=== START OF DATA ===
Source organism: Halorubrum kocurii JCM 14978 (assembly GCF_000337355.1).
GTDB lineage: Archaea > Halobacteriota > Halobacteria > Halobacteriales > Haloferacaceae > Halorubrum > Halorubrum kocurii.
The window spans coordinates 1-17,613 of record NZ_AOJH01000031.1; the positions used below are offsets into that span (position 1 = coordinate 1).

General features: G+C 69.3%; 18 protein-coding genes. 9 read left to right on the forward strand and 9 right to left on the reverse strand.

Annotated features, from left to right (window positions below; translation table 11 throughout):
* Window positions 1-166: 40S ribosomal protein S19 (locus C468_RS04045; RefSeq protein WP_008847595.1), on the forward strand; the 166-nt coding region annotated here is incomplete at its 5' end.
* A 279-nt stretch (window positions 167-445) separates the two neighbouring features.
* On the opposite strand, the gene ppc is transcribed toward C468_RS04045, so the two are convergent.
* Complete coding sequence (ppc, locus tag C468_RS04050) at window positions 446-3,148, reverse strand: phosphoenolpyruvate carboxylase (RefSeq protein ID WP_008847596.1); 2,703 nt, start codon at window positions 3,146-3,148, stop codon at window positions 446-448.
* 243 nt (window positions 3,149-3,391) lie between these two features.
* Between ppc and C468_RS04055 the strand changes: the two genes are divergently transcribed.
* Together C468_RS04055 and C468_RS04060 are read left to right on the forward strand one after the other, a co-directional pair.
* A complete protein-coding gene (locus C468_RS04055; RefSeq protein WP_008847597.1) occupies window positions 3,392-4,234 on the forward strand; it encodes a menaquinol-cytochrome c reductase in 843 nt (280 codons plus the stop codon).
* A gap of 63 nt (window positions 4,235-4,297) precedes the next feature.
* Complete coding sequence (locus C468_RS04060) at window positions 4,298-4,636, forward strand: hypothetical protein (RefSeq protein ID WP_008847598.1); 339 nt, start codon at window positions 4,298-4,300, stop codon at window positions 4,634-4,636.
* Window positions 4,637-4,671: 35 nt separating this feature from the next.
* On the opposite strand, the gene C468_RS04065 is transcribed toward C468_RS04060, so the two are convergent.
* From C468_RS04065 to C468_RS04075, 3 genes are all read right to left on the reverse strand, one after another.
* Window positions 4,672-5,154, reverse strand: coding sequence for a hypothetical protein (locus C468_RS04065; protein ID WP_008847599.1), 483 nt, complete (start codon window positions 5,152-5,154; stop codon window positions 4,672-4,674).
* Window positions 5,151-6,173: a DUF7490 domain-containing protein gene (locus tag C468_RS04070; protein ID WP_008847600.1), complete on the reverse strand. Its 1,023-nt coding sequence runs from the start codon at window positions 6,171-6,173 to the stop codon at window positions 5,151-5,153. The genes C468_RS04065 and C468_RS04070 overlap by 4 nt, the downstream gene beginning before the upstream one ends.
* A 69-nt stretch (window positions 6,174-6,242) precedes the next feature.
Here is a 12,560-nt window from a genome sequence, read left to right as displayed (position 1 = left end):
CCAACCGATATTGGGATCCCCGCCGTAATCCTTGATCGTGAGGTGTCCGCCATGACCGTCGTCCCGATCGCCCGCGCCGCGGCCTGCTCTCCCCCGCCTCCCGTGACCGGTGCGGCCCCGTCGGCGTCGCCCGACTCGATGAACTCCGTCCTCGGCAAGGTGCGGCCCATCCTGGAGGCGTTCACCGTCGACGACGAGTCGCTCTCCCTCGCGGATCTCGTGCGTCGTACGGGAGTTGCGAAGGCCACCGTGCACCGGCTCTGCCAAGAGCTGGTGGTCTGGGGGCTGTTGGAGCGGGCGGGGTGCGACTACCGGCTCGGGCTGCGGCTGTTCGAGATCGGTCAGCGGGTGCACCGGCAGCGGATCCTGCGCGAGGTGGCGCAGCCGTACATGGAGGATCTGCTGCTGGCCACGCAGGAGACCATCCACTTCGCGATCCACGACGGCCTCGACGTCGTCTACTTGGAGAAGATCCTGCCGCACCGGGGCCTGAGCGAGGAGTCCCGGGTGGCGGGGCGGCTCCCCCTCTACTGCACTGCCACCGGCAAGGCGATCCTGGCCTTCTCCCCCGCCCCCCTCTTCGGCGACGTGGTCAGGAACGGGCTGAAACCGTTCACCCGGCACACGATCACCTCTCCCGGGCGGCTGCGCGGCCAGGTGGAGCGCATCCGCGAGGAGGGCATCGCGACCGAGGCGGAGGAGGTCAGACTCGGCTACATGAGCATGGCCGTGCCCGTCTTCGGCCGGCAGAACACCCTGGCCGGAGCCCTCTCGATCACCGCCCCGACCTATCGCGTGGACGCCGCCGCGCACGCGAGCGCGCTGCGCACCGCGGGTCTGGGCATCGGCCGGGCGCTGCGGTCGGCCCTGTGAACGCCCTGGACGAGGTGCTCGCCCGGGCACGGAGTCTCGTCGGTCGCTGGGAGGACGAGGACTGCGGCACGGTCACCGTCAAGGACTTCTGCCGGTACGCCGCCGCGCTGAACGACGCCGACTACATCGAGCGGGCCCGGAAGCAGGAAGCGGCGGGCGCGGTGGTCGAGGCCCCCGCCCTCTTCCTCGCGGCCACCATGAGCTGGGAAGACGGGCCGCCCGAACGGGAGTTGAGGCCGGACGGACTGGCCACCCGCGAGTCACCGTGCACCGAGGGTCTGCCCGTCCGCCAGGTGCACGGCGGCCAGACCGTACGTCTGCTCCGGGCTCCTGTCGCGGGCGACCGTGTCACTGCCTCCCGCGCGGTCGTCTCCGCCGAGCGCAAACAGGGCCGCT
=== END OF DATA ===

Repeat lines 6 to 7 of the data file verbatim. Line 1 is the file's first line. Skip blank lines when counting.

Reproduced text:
* Window positions 1-166: 40S ribosomal protein S19 (locus C468_RS04045; RefSeq protein WP_008847595.1), on the forward strand; the 166-nt coding region annotated here is incomplete at its 5' end.
* A 279-nt stretch (window positions 167-445) separates the two neighbouring features.